Mobile payment could boost restaurant revenues

By Carina Perkins

- Last updated on GMT

Mobile payment apps could help reduce waiting times and increase table turnover
Mobile payment apps could help reduce waiting times and increase table turnover

Related tags Eating Restaurant

The restaurant industry could boost revenues by £5.6 billion by adopting mobile payment, according to a new study.

Research conducted by Edelman Berland and released by Velocity today (7 October) revealed that the average wait for a bill in the UK is 11 minutes, meaning most people waste more than a month of their lives waiting for the bill in a restaurant.

If restaurants could eliminate this wait by using mobile payment apps they could increase table turnover and sales by 14.1 per cent, equating to a potential revenue gain of £5.6bn across the £40bn restaurant industry, the study said.

The research also suggested that mobile payment could boost eating out in the UK, with 43 per cent of diners surveyed stating they would eat out more often with a restaurant payment app, and half of those saying they would eat out at least once more every week.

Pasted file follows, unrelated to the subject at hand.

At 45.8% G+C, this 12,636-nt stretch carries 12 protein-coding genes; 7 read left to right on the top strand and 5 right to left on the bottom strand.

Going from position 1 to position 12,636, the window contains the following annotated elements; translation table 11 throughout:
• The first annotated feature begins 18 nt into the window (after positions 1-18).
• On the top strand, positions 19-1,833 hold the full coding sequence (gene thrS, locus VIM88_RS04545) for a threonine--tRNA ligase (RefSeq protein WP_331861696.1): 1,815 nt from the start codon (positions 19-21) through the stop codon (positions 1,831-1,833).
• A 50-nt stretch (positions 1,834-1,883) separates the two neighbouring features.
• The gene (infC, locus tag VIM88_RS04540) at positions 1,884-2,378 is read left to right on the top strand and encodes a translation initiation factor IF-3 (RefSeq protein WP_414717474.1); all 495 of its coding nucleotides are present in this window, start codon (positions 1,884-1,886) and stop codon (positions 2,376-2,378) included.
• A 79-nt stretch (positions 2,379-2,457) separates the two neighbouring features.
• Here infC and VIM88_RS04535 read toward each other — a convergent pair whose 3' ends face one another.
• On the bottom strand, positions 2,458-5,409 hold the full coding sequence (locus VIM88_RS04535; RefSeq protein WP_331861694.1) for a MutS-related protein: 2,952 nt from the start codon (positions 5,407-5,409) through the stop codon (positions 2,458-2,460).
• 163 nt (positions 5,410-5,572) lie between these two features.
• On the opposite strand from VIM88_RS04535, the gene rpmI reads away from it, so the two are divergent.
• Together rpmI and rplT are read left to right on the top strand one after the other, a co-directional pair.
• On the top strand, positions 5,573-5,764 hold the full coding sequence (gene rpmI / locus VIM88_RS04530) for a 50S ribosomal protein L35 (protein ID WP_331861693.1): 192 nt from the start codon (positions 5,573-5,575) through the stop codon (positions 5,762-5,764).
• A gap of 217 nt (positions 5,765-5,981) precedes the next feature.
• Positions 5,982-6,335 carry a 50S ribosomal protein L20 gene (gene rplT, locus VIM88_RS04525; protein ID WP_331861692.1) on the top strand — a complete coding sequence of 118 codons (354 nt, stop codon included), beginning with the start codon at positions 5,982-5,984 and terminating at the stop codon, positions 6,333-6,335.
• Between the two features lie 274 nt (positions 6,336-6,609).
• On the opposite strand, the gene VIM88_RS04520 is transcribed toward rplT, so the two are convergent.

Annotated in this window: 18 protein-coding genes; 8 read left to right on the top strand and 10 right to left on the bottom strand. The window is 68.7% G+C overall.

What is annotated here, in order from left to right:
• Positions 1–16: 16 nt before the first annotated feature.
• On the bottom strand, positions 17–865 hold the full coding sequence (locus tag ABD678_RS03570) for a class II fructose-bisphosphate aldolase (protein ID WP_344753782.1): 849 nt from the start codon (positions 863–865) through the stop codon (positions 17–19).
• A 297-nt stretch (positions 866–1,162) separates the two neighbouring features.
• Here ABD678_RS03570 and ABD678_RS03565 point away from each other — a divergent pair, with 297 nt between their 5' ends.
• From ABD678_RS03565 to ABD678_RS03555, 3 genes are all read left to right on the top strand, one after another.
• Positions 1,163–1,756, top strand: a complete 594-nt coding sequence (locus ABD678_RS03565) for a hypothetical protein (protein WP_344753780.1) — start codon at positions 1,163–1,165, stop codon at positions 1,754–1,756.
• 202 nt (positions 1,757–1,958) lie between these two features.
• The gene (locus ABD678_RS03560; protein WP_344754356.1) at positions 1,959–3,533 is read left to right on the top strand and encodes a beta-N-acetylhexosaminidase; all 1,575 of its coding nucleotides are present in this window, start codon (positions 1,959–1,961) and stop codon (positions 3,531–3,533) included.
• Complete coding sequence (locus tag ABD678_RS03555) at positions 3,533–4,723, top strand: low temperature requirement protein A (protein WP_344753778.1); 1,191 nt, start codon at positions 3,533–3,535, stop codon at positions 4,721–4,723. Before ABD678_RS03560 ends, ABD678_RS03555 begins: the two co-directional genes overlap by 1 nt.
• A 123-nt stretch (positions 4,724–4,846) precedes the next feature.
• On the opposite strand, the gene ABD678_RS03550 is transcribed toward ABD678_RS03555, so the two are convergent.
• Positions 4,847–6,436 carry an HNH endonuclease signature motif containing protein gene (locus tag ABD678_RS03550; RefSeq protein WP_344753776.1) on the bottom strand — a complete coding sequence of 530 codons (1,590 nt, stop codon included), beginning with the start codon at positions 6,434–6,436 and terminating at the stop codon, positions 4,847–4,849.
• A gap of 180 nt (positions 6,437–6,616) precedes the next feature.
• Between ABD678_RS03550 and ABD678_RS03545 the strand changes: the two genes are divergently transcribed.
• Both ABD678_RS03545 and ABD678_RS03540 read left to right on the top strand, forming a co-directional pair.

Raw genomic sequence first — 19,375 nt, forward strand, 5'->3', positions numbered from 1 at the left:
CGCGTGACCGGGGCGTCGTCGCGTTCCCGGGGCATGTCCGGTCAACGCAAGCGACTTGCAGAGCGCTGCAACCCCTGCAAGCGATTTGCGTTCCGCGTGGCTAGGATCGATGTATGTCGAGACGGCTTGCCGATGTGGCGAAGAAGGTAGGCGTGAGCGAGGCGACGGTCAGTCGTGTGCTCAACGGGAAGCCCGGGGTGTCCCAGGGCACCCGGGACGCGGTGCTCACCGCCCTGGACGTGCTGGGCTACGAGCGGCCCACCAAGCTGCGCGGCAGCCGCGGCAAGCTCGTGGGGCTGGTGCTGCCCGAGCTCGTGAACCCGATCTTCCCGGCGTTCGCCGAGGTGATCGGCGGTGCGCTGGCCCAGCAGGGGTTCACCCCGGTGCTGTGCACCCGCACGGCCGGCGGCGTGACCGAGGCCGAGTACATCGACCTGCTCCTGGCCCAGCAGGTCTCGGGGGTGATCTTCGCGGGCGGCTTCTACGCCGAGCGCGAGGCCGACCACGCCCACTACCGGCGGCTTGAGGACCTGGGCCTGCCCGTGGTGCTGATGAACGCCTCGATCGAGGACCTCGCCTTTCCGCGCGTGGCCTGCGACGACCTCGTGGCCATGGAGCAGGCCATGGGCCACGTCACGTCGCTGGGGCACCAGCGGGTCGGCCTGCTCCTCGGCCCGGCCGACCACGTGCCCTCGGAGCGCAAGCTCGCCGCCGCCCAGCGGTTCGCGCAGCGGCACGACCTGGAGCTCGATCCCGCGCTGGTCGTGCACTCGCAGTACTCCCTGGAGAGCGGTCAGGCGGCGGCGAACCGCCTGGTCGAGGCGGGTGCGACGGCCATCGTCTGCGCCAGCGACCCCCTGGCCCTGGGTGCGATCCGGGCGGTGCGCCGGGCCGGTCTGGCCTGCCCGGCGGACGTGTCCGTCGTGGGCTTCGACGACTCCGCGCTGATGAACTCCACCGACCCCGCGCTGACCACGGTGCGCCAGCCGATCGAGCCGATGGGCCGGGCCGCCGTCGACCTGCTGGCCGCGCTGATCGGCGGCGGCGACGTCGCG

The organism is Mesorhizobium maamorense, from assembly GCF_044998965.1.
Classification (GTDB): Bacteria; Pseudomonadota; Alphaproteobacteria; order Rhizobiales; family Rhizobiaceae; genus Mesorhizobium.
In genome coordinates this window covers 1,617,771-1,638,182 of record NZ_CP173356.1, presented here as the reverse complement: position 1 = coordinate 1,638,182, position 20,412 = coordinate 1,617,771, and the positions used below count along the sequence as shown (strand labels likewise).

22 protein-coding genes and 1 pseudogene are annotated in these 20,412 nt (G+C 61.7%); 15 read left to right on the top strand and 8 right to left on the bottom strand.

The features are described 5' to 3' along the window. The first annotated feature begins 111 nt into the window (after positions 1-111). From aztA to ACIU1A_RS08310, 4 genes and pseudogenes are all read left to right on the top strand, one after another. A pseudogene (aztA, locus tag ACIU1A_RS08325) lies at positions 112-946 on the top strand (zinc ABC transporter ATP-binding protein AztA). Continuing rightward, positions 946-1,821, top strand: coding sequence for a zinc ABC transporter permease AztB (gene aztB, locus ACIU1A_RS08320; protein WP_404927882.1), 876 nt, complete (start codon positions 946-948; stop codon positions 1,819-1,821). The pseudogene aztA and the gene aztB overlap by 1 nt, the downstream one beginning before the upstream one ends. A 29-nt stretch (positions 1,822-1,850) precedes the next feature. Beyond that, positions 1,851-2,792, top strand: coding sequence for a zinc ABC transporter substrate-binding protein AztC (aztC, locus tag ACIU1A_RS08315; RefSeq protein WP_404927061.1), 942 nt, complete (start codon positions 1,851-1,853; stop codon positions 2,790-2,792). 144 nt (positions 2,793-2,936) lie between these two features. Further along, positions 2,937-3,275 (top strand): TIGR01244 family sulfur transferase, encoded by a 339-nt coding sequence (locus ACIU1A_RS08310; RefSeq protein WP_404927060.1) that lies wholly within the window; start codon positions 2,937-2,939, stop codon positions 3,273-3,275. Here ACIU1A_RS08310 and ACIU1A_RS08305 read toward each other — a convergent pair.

By improving service efficiency, mobile payment could also help restaurants drive return visits. According to the study, 76 per cent of consumers find slow and inefficient service a turn off when eating out, making it second only to rude staff (77 per cent) when it comes to putting people off a return visit, and more influential than receiving the wrong order (48 per cent) or incorrect bill (46 per cent).

When it comes to dining out for lunch, quick and efficient service was voted the most important factor (59 per cent), above variety of food (49 per cent) and ambience (23 per cent).

Over half (57 per cent) of consumers agreed that having a system that allowed them to pay easily, such as a mobile one-click system, was important.

“New technology is increasingly empowering consumers to take control, enhancing our experiences with immediate gratification. We are already seeing this in the transport, hotel and home entertainment sectors with the likes of Uber, AirBnB and Netflix, but these advances aren’t happening in a meaningful way in the UK dining sector yet,” said Alex Macdonald, co-founder at Velocity, which is developing a mobile payment app.

“These technological advances have the potential to transform the dining sector resulting in quicker bill payment, personalised service and increased customer loyalty & sales, a rare win-win for both consumers and restaurants.”

The research was based on a survey of 1000 UK consumers aged between 18 - 55, who own a smartphone, download apps and eat out at least once a week within a restaurant setting.

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